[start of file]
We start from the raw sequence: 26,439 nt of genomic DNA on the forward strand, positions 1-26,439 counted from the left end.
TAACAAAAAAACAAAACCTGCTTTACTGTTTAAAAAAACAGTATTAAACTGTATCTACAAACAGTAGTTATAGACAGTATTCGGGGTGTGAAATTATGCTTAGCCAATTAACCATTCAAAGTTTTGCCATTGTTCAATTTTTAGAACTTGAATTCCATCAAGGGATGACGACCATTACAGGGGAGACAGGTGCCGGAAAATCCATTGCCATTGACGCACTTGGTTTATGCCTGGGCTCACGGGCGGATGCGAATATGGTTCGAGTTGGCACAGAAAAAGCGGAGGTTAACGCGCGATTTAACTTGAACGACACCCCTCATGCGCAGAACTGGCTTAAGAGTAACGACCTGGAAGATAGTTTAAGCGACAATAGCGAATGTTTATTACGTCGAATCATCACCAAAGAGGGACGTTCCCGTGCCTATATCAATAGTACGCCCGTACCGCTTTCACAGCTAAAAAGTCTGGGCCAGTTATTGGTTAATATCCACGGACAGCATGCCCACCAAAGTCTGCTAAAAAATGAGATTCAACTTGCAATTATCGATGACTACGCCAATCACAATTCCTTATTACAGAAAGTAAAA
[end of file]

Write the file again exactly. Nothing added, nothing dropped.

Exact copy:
We start from the raw sequence: 26,439 nt of genomic DNA on the forward strand, positions 1-26,439 counted from the left end.
TAACAAAAAAACAAAACCTGCTTTACTGTTTAAAAAAACAGTATTAAACTGTATCTACAAACAGTAGTTATAGACAGTATTCGGGGTGTGAAATTATGCTTAGCCAATTAACCATTCAAAGTTTTGCCATTGTTCAATTTTTAGAACTTGAATTCCATCAAGGGATGACGACCATTACAGGGGAGACAGGTGCCGGAAAATCCATTGCCATTGACGCACTTGGTTTATGCCTGGGCTCACGGGCGGATGCGAATATGGTTCGAGTTGGCACAGAAAAAGCGGAGGTTAACGCGCGATTTAACTTGAACGACACCCCTCATGCGCAGAACTGGCTTAAGAGTAACGACCTGGAAGATAGTTTAAGCGACAATAGCGAATGTTTATTACGTCGAATCATCACCAAAGAGGGACGTTCCCGTGCCTATATCAATAGTACGCCCGTACCGCTTTCACAGCTAAAAAGTCTGGGCCAGTTATTGGTTAATATCCACGGACAGCATGCCCACCAAAGTCTGCTAAAAAATGAGATTCAACTTGCAATTATCGATGACTACGCCAATCACAATTCCTTATTACAGAAAGTAAAA